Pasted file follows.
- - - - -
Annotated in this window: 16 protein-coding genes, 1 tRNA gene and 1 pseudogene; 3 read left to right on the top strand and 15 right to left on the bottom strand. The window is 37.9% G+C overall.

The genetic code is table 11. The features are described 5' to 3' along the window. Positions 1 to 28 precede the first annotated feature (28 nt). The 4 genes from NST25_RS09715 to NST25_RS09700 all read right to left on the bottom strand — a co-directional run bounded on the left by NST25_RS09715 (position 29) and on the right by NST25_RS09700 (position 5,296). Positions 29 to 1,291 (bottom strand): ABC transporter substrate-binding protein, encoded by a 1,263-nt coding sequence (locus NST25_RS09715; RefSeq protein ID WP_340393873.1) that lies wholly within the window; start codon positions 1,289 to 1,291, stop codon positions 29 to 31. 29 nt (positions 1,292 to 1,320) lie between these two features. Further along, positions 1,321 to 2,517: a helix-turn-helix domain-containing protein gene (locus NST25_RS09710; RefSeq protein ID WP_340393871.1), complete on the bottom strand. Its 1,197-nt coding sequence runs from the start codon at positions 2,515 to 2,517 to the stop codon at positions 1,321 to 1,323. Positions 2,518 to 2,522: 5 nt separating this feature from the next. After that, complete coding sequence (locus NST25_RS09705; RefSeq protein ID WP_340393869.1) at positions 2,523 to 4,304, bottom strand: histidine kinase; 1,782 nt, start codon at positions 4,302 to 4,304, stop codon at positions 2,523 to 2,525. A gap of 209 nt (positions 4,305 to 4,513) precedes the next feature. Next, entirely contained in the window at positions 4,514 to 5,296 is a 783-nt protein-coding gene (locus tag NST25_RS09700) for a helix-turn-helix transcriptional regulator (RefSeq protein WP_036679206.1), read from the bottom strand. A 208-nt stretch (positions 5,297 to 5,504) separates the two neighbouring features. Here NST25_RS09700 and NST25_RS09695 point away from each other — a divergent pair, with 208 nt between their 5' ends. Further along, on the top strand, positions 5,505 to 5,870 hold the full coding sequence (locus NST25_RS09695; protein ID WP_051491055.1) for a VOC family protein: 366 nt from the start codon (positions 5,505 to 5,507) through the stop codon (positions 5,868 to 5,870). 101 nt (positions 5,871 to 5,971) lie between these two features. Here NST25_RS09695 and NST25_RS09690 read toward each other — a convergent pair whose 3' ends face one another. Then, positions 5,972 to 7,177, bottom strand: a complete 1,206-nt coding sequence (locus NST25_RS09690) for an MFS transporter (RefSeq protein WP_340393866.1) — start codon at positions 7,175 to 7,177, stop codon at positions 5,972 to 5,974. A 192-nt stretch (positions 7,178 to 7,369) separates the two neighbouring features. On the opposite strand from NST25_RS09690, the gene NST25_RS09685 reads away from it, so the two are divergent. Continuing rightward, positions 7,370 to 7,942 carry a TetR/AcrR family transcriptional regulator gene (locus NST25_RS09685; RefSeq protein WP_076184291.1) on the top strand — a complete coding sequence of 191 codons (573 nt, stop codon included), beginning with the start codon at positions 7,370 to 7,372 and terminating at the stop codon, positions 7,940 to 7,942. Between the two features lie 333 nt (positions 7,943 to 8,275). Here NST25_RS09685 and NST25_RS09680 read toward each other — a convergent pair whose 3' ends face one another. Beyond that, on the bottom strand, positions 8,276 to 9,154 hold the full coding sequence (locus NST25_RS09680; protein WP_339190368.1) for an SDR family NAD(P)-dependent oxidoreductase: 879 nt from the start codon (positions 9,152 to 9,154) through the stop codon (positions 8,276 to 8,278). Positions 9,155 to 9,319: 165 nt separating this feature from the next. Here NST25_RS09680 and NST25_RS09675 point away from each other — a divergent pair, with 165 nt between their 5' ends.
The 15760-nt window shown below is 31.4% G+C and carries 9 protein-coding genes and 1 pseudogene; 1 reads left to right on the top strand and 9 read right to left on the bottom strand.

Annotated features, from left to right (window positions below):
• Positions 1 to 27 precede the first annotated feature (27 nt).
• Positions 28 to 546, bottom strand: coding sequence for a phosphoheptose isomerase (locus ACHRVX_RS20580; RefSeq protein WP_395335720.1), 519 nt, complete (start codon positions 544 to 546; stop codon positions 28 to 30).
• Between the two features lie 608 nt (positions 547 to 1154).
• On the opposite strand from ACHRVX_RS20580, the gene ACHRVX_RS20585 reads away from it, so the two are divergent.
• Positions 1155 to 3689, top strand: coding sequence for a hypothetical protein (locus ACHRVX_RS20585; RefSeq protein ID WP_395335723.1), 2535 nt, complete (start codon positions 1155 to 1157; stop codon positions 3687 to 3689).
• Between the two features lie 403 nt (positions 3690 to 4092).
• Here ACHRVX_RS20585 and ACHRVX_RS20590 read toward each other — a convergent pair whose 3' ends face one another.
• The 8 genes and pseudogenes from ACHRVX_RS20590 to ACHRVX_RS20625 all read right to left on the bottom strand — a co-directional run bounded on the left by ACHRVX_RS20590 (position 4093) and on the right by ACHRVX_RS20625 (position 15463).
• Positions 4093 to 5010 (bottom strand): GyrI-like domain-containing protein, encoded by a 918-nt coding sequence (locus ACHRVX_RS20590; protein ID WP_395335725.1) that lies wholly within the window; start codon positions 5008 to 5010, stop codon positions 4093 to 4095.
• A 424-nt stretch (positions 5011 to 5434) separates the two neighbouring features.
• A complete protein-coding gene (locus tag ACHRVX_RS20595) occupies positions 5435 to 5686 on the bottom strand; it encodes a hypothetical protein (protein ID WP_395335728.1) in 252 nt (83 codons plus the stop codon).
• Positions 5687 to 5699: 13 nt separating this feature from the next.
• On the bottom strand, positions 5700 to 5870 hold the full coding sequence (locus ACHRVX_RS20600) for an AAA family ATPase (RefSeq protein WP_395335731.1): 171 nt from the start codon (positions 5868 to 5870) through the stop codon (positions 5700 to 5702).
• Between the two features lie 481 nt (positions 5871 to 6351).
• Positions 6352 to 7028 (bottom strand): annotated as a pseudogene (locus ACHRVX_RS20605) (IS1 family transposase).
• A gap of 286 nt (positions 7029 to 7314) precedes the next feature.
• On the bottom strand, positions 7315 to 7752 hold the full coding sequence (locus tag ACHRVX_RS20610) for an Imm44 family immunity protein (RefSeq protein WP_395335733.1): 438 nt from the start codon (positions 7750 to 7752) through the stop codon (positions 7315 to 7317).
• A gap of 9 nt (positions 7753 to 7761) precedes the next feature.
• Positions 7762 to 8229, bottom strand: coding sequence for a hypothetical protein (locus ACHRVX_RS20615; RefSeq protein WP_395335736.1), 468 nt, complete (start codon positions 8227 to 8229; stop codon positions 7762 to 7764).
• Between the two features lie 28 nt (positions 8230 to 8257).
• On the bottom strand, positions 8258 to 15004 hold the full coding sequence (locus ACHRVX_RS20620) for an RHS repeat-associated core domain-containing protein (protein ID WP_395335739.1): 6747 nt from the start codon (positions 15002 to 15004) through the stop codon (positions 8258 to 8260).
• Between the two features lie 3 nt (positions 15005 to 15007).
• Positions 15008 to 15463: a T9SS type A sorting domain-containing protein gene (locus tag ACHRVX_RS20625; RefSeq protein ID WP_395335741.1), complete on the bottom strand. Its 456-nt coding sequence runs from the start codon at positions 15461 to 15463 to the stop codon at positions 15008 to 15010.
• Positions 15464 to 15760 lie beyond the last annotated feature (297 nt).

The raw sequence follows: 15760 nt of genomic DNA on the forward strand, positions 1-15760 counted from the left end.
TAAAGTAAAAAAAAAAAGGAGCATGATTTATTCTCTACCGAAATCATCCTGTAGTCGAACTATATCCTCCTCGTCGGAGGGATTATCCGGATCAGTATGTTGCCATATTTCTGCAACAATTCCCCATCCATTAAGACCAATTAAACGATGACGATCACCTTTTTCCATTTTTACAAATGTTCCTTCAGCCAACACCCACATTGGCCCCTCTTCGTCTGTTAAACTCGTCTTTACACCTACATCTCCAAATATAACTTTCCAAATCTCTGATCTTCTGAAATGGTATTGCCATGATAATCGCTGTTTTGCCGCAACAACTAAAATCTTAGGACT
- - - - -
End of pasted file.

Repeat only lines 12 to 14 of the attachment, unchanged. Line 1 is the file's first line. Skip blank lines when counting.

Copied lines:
• The 8 genes and pseudogenes from ACHRVX_RS20590 to ACHRVX_RS20625 all read right to left on the bottom strand — a co-directional run bounded on the left by ACHRVX_RS20590 (position 4093) and on the right by ACHRVX_RS20625 (position 15463).
• Positions 4093 to 5010 (bottom strand): GyrI-like domain-containing protein, encoded by a 918-nt coding sequence (locus ACHRVX_RS20590; protein ID WP_395335725.1) that lies wholly within the window; start codon positions 5008 to 5010, stop codon positions 4093 to 4095.
• A 424-nt stretch (positions 5011 to 5434) separates the two neighbouring features.